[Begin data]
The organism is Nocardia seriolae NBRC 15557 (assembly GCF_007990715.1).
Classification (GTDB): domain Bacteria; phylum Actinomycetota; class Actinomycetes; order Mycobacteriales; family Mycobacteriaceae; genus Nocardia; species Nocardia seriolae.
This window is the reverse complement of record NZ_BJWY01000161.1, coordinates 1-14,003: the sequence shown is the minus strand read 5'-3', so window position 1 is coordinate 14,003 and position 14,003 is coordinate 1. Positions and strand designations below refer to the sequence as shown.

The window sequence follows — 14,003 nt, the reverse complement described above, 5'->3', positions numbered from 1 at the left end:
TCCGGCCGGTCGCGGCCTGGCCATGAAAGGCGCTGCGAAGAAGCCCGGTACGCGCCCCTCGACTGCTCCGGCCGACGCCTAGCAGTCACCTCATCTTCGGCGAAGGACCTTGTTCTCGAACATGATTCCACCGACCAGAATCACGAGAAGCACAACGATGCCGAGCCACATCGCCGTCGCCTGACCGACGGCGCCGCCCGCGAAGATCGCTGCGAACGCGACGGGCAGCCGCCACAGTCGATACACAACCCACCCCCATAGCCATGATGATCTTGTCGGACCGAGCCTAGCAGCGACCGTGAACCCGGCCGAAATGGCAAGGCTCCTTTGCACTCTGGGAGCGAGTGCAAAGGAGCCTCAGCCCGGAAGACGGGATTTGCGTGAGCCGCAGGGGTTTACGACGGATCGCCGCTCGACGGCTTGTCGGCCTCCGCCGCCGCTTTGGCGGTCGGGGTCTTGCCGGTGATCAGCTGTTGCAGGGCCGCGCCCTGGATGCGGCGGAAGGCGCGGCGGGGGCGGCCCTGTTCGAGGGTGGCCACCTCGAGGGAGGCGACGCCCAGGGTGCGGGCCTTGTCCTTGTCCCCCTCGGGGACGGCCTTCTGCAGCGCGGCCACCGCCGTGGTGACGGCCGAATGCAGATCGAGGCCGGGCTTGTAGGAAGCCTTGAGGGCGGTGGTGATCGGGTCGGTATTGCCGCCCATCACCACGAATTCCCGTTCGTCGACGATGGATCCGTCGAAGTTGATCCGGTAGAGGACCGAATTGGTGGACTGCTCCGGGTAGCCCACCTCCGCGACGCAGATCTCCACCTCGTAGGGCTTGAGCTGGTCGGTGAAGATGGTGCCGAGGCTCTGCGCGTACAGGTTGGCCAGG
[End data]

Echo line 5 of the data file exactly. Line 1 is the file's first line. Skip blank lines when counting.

TCCGGCCGGTCGCGGCCTGGCCATGAAAGGCGCTGCGAAGAAGCCCGGTACGCGCCCCTCGACTGCTCCGGCCGACGCCTAGCAGTCACCTCATCTTCGGCGAAGGACCTTGTTCTCGAACATGATTCCACCGACCAGAATCACGAGAAGCACAACGATGCCGAGCCACATCGCCGTCGCCTGACCGACGGCGCCGCCCGCGAAGATCGCTGCGAACGCGACGGGCAGCCGCCACAGTCGATACACAACCCACCCCCATAGCCATGATGATCTTGTCGGACCGAGCCTAGCAGCGACCGTGAACCCGGCCGAAATGGCAAGGCTCCTTTGCACTCTGGGAGCGAGTGCAAAGGAGCCTCAGCCCGGAAGACGGGATTTGCGTGAGCCGCAGGGGTTTACGACGGATCGCCGCTCGACGGCTTGTCGGCCTCCGCCGCCGCTTTGGCGGTCGGGGTCTTGCCGGTGATCAGCTGTTGCAGGGCCGCGCCCTGGATGCGGCGGAAGGCGCGGCGGGGGCGGCCCTGTTCGAGGGTGGCCACCTCGAGGGAGGCGACGCCCAGGGTGCGGGCCTTGTCCTTGTCCCCCTCGGGGACGGCCTTCTGCAGCGCGGCCACCGCCGTGGTGACGGCCGAATGCAGATCGAGGCCGGGCTTGTAGGAAGCCTTGAGGGCGGTGGTGATCGGGTCGGTATTGCCGCCCATCACCACGAATTCCCGTTCGTCGACGATGGATCCGTCGAAGTTGATCCGGTAGAGGACCGAATTGGTGGACTGCTCCGGGTAGCCCACCTCCGCGACGCAGATCTCCACCTCGTAGGGCTTGAGCTGGTCGGTGAAGATGGTGCCGAGGCTCTGCGCGTACAGGTTGGCCAGG